Rosie Barker – Thames Narratives
The River Thames is a powerful carrier and depositor of objects from the past and the present thrown, tipped or washed into its course. Collecting these objects disgorged onto the foreshore has become a compulsion for me – they intrigue, excite, amuse and delight.
This exhibition gives me the opportunity to share some of these feelings and to highlight the qualities of some of these finds.
I begin with the general melee of the variety of artefacts that can be found in the city river – cascading out of the upturned supermarket trolley. Most are fragments – the amount that survives, even in fragmented form is remarkable.
Then I select and re-present artefacts to show their interest or beauty. Some are displayed singly – they are already entities; others are arranged as assemblages to give them more impact, to re-vitalise them or to show thoughts that occur to me when I contemplate my collection. You will see my flights of fancy.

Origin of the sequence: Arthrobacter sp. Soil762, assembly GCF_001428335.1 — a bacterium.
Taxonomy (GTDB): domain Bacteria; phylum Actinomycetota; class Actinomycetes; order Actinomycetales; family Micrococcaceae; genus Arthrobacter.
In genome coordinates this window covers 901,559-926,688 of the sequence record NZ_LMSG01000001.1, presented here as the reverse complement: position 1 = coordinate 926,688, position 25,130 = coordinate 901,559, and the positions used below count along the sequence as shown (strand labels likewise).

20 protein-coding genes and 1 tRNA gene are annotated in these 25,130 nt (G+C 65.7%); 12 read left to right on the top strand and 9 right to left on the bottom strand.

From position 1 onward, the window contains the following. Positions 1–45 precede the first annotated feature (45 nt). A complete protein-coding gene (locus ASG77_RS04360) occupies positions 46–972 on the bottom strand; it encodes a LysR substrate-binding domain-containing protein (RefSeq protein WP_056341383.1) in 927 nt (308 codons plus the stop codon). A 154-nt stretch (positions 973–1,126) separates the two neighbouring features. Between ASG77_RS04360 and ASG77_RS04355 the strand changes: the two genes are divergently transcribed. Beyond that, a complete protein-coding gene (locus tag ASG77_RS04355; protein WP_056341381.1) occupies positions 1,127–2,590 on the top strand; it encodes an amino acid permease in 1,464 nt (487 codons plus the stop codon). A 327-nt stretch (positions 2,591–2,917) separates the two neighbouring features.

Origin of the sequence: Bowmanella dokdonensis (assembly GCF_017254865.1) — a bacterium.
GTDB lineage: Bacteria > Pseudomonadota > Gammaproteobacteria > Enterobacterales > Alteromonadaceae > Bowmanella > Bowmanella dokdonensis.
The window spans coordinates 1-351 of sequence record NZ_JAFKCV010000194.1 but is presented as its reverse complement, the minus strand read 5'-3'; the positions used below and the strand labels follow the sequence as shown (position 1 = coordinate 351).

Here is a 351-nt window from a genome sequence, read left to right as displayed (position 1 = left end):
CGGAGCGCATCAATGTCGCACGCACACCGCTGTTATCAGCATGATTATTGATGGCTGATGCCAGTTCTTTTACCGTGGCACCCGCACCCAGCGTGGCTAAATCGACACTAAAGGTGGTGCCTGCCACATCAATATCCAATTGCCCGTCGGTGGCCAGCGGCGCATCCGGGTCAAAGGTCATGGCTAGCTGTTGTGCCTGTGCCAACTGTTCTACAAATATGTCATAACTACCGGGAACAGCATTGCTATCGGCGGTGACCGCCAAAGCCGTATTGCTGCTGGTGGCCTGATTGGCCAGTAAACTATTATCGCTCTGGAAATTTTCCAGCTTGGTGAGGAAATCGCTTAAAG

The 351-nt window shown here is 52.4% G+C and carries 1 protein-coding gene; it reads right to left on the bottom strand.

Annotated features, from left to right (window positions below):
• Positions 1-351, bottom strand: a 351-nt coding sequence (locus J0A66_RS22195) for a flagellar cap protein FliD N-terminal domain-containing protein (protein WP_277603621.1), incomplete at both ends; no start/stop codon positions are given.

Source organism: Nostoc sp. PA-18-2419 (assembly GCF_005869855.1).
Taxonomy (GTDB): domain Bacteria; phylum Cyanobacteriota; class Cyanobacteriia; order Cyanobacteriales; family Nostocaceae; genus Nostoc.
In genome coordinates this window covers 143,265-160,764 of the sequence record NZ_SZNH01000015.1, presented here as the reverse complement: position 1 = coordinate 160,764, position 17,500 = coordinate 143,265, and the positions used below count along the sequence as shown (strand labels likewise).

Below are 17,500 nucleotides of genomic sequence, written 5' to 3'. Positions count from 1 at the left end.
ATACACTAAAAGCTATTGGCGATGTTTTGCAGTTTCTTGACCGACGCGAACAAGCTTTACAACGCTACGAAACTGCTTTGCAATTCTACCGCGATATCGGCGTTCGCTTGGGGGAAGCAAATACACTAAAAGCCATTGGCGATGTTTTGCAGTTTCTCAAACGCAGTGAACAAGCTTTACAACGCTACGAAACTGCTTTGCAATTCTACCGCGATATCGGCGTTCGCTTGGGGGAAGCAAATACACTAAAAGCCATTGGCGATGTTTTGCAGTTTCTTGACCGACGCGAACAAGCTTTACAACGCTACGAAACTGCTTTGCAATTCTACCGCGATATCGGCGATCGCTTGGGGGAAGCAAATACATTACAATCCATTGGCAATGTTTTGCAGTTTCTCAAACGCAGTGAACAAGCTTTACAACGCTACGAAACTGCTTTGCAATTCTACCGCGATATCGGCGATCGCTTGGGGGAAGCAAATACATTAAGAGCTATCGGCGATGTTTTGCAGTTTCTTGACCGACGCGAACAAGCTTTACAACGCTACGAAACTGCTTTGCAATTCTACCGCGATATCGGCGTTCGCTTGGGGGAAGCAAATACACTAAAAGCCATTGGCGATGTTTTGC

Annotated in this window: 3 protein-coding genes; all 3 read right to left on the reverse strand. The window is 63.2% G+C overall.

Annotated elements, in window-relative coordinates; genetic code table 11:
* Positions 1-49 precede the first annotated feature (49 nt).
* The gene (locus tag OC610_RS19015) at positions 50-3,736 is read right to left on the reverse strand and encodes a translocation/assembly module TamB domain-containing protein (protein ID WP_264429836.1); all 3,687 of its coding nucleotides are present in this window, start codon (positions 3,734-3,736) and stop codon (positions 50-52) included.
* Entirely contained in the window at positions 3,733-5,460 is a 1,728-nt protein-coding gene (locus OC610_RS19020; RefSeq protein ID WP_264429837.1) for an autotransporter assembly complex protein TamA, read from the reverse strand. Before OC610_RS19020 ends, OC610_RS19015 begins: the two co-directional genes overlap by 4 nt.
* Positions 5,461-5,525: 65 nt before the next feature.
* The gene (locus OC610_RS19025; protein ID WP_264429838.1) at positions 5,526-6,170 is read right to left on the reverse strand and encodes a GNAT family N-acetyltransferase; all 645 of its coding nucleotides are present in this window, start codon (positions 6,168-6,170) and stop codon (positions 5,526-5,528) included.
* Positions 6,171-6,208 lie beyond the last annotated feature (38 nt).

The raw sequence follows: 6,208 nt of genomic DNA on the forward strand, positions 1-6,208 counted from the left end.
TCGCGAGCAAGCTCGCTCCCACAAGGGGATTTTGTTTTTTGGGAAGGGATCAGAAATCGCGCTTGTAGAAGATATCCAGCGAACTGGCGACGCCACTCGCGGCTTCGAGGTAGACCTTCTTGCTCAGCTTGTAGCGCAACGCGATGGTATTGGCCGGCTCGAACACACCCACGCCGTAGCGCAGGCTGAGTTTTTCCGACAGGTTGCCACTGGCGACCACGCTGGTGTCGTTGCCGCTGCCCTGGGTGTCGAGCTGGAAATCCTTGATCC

Natural objects also feature whether they are the driftwood, beautifully turned and moulded by the river, shells, – native and imported, giant barnacles or fossil corals that were amongst the ship’s ballast. The intricacy and diversity of oyster shells also attract me. A couple of years ago while doing wire sculpture I almost subconsciously found myself fashioning an oyster shell and binding it and one sculpture led to many more.
Finally, a word about my two-dimensional works: my constellation paintings are inspired by the fragments of iridescent glass or ‘stars’ found glimmering on the foreshore. I employed a watercolour technique used by Bernd Koberling for the glass fragments to convey their luminosity. As for my drawings – I have often thought that clay pipes, en masse, resemble fish and have tried to imbue the shoals of fish with movement and purpose; also to present the fossil corals as having attitude.